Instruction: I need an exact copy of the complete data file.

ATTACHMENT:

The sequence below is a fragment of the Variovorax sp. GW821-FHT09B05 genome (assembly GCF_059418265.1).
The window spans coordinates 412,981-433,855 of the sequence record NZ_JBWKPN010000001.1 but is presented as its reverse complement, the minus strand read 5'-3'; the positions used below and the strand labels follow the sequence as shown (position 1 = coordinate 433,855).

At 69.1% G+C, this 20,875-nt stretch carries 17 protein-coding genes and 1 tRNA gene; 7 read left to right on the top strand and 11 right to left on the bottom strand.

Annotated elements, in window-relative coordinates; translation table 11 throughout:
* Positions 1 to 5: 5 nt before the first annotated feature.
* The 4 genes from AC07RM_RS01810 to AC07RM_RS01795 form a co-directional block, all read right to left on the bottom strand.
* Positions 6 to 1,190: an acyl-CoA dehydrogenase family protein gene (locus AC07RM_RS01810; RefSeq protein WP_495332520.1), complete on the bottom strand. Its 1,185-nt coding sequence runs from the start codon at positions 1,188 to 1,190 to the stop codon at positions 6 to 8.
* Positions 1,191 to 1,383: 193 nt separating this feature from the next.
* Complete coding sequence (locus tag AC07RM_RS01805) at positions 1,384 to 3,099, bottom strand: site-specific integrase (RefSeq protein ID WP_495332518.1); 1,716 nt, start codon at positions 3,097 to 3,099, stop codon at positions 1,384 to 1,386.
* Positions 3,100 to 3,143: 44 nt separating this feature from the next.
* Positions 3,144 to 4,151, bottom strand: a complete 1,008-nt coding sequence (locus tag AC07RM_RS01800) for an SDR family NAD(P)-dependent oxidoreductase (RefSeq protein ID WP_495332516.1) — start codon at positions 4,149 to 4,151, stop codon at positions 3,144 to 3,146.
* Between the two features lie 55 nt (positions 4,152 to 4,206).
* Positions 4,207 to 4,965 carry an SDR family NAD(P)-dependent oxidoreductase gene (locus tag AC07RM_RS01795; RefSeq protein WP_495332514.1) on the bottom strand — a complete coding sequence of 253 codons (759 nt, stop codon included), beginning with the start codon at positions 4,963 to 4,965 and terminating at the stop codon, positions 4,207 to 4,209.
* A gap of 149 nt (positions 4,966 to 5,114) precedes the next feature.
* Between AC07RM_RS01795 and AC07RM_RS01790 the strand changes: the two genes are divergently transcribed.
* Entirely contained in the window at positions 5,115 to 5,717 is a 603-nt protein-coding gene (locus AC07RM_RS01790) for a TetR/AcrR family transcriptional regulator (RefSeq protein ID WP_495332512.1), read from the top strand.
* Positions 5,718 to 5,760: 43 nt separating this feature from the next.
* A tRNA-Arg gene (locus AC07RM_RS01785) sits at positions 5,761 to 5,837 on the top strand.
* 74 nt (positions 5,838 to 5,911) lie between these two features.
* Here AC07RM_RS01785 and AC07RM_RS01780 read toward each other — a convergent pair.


The sequence below is a fragment of the Variovorax sp. GW821-FHT09B05 genome (assembly GCF_059418265.1).
The window spans coordinates 412,981-433,855 of the sequence record NZ_JBWKPN010000001.1 but is presented as its reverse complement, the minus strand read 5'-3'; the positions used below and the strand labels follow the sequence as shown (position 1 = coordinate 433,855).

At 69.1% G+C, this 20,875-nt stretch carries 17 protein-coding genes and 1 tRNA gene; 7 read left to right on the top strand and 11 right to left on the bottom strand.

Annotated elements, in window-relative coordinates; translation table 11 throughout:
* Positions 1 to 5: 5 nt before the first annotated feature.
* The 4 genes from AC07RM_RS01810 to AC07RM_RS01795 form a co-directional block, all read right to left on the bottom strand.
* Positions 6 to 1,190: an acyl-CoA dehydrogenase family protein gene (locus AC07RM_RS01810; RefSeq protein WP_495332520.1), complete on the bottom strand. Its 1,185-nt coding sequence runs from the start codon at positions 1,188 to 1,190 to the stop codon at positions 6 to 8.
* Positions 1,191 to 1,383: 193 nt separating this feature from the next.
* Complete coding sequence (locus tag AC07RM_RS01805) at positions 1,384 to 3,099, bottom strand: site-specific integrase (RefSeq protein ID WP_495332518.1); 1,716 nt, start codon at positions 3,097 to 3,099, stop codon at positions 1,384 to 1,386.
* Positions 3,100 to 3,143: 44 nt separating this feature from the next.
* Positions 3,144 to 4,151, bottom strand: a complete 1,008-nt coding sequence (locus tag AC07RM_RS01800) for an SDR family NAD(P)-dependent oxidoreductase (RefSeq protein ID WP_495332516.1) — start codon at positions 4,149 to 4,151, stop codon at positions 3,144 to 3,146.
* Between the two features lie 55 nt (positions 4,152 to 4,206).
* Positions 4,207 to 4,965 carry an SDR family NAD(P)-dependent oxidoreductase gene (locus tag AC07RM_RS01795; RefSeq protein WP_495332514.1) on the bottom strand — a complete coding sequence of 253 codons (759 nt, stop codon included), beginning with the start codon at positions 4,963 to 4,965 and terminating at the stop codon, positions 4,207 to 4,209.
* A gap of 149 nt (positions 4,966 to 5,114) precedes the next feature.
* Between AC07RM_RS01795 and AC07RM_RS01790 the strand changes: the two genes are divergently transcribed.
* Entirely contained in the window at positions 5,115 to 5,717 is a 603-nt protein-coding gene (locus AC07RM_RS01790) for a TetR/AcrR family transcriptional regulator (RefSeq protein ID WP_495332512.1), read from the top strand.
* Positions 5,718 to 5,760: 43 nt separating this feature from the next.
* A tRNA-Arg gene (locus AC07RM_RS01785) sits at positions 5,761 to 5,837 on the top strand.
* 74 nt (positions 5,838 to 5,911) lie between these two features.
* Here AC07RM_RS01785 and AC07RM_RS01780 read toward each other — a convergent pair.